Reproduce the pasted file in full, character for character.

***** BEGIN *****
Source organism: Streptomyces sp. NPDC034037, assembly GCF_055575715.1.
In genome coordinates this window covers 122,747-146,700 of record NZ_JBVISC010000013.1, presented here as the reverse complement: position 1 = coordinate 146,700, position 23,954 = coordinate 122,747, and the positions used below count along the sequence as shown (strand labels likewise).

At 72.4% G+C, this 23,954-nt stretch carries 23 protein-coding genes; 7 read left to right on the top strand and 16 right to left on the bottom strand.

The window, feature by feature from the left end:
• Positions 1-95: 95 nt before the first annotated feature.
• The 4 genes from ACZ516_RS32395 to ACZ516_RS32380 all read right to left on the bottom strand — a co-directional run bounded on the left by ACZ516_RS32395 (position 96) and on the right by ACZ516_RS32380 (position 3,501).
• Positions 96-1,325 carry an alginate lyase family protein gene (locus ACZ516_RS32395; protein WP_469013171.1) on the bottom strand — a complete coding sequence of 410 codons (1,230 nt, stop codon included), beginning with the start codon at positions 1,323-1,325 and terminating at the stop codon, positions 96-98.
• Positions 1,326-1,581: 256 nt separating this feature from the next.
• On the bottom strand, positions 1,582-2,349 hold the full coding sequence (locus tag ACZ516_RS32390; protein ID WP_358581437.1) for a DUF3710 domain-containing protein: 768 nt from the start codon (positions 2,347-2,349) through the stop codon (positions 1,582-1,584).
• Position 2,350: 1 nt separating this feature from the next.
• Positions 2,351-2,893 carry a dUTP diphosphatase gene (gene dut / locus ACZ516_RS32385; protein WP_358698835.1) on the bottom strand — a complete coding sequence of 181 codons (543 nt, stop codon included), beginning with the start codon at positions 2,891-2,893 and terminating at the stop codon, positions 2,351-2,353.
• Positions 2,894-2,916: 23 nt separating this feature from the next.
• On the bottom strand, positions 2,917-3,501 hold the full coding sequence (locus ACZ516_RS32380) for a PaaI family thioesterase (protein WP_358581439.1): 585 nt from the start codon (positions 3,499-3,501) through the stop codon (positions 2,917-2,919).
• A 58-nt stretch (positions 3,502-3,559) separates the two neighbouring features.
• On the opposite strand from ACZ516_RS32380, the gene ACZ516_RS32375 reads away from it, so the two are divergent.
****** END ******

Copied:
Source organism: Streptomyces sp. NPDC034037, assembly GCF_055575715.1.
In genome coordinates this window covers 122,747-146,700 of record NZ_JBVISC010000013.1, presented here as the reverse complement: position 1 = coordinate 146,700, position 23,954 = coordinate 122,747, and the positions used below count along the sequence as shown (strand labels likewise).

At 72.4% G+C, this 23,954-nt stretch carries 23 protein-coding genes; 7 read left to right on the top strand and 16 right to left on the bottom strand.

The window, feature by feature from the left end:
• Positions 1-95: 95 nt before the first annotated feature.
• The 4 genes from ACZ516_RS32395 to ACZ516_RS32380 all read right to left on the bottom strand — a co-directional run bounded on the left by ACZ516_RS32395 (position 96) and on the right by ACZ516_RS32380 (position 3,501).
• Positions 96-1,325 carry an alginate lyase family protein gene (locus ACZ516_RS32395; protein WP_469013171.1) on the bottom strand — a complete coding sequence of 410 codons (1,230 nt, stop codon included), beginning with the start codon at positions 1,323-1,325 and terminating at the stop codon, positions 96-98.
• Positions 1,326-1,581: 256 nt separating this feature from the next.
• On the bottom strand, positions 1,582-2,349 hold the full coding sequence (locus tag ACZ516_RS32390; protein ID WP_358581437.1) for a DUF3710 domain-containing protein: 768 nt from the start codon (positions 2,347-2,349) through the stop codon (positions 1,582-1,584).
• Position 2,350: 1 nt separating this feature from the next.
• Positions 2,351-2,893 carry a dUTP diphosphatase gene (gene dut / locus ACZ516_RS32385; protein WP_358698835.1) on the bottom strand — a complete coding sequence of 181 codons (543 nt, stop codon included), beginning with the start codon at positions 2,891-2,893 and terminating at the stop codon, positions 2,351-2,353.
• Positions 2,894-2,916: 23 nt separating this feature from the next.
• On the bottom strand, positions 2,917-3,501 hold the full coding sequence (locus ACZ516_RS32380) for a PaaI family thioesterase (protein WP_358581439.1): 585 nt from the start codon (positions 3,499-3,501) through the stop codon (positions 2,917-2,919).
• A 58-nt stretch (positions 3,502-3,559) separates the two neighbouring features.
• On the opposite strand from ACZ516_RS32380, the gene ACZ516_RS32375 reads away from it, so the two are divergent.